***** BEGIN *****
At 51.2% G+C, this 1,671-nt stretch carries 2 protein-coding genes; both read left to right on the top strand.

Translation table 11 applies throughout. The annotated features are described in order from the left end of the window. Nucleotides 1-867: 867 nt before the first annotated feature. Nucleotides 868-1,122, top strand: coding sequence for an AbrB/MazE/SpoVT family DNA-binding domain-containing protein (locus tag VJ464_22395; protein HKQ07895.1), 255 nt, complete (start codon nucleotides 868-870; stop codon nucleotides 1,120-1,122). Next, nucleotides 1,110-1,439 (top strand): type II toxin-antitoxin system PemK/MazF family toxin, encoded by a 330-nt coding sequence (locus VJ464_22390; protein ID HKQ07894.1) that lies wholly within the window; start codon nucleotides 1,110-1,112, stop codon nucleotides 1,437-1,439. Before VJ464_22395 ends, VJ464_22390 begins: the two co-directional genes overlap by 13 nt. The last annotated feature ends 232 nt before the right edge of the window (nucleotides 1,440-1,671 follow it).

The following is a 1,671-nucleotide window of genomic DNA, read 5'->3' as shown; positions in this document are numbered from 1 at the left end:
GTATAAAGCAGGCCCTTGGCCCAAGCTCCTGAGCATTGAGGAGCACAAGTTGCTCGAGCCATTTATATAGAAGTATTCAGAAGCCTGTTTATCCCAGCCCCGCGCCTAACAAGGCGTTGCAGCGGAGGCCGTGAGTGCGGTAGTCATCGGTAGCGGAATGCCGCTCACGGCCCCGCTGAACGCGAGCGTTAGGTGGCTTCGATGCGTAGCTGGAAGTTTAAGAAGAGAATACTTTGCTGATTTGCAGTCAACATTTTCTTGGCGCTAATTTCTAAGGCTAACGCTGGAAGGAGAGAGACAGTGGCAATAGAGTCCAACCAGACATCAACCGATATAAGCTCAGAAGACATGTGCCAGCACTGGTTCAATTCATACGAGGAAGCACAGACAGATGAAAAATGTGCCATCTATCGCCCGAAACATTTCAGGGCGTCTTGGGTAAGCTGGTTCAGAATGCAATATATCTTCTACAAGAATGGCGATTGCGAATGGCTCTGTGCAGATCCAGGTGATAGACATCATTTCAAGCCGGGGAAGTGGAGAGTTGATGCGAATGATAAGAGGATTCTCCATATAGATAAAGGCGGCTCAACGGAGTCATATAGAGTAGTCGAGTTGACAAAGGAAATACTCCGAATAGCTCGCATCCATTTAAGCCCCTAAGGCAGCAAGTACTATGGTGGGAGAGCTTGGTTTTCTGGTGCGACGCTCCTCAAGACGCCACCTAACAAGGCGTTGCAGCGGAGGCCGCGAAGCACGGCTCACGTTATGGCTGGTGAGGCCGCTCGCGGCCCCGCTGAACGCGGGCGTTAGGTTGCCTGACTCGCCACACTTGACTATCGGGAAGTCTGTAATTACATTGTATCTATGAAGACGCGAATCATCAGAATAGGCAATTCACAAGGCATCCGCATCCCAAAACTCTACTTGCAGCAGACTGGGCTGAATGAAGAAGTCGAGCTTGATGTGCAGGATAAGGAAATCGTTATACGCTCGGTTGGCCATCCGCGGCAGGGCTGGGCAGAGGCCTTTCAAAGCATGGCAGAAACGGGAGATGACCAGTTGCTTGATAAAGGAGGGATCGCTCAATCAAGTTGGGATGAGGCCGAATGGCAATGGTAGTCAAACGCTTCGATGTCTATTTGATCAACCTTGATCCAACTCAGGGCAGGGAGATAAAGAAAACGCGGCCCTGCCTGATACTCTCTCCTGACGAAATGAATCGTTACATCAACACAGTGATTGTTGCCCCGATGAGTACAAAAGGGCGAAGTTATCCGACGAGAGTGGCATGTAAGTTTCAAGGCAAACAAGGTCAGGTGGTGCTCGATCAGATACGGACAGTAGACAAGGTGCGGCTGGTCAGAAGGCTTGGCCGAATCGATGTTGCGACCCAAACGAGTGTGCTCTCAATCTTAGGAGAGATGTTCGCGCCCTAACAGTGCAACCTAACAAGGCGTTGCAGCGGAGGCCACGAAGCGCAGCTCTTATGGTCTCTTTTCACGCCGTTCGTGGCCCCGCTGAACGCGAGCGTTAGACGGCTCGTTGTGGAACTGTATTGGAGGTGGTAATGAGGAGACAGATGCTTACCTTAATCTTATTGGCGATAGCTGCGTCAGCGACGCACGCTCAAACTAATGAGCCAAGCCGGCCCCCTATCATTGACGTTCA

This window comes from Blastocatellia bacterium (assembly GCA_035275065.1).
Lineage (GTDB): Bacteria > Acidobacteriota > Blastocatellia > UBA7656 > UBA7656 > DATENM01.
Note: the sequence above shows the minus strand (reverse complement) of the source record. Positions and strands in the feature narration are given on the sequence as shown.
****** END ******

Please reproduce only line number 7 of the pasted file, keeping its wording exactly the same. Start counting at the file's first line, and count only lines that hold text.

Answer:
Note: the sequence above shows the minus strand (reverse complement) of the source record. Positions and strands in the feature narration are given on the sequence as shown.